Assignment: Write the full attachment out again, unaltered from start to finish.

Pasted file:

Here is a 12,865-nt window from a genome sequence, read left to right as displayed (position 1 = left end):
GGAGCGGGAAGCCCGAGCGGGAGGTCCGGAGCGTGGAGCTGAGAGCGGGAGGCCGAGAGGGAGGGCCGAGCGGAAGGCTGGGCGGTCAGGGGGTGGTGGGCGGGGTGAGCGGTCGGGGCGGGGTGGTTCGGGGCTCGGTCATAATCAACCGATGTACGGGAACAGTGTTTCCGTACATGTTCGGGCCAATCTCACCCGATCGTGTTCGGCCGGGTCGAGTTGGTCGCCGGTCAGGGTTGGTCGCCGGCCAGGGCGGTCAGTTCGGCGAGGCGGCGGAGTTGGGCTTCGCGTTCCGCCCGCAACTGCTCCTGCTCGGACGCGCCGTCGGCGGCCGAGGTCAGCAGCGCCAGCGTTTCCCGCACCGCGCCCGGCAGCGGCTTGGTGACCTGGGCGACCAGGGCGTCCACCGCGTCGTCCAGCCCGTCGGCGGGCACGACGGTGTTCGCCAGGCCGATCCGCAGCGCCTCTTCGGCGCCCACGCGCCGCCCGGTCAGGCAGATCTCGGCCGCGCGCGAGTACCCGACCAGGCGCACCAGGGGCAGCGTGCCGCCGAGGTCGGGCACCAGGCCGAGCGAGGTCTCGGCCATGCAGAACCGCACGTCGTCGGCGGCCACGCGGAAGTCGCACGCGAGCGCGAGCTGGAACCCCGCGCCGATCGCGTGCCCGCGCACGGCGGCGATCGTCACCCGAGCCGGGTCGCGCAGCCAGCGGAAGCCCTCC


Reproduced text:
Here is a 12,865-nt window from a genome sequence, read left to right as displayed (position 1 = left end):
GGAGCGGGAAGCCCGAGCGGGAGGTCCGGAGCGTGGAGCTGAGAGCGGGAGGCCGAGAGGGAGGGCCGAGCGGAAGGCTGGGCGGTCAGGGGGTGGTGGGCGGGGTGAGCGGTCGGGGCGGGGTGGTTCGGGGCTCGGTCATAATCAACCGATGTACGGGAACAGTGTTTCCGTACATGTTCGGGCCAATCTCACCCGATCGTGTTCGGCCGGGTCGAGTTGGTCGCCGGTCAGGGTTGGTCGCCGGCCAGGGCGGTCAGTTCGGCGAGGCGGCGGAGTTGGGCTTCGCGTTCCGCCCGCAACTGCTCCTGCTCGGACGCGCCGTCGGCGGCCGAGGTCAGCAGCGCCAGCGTTTCCCGCACCGCGCCCGGCAGCGGCTTGGTGACCTGGGCGACCAGGGCGTCCACCGCGTCGTCCAGCCCGTCGGCGGGCACGACGGTGTTCGCCAGGCCGATCCGCAGCGCCTCTTCGGCGCCCACGCGCCGCCCGGTCAGGCAGATCTCGGCCGCGCGCGAGTACCCGACCAGGCGCACCAGGGGCAGCGTGCCGCCGAGGTCGGGCACCAGGCCGAGCGAGGTCTCGGCCATGCAGAACCGCACGTCGTCGGCGGCCACGCGGAAGTCGCACGCGAGCGCGAGCTGGAACCCCGCGCCGATCGCGTGCCCGCGCACGGCGGCGATCGTCACCCGAGCCGGGTCGCGCAGCCAGCGGAAGCCCTCC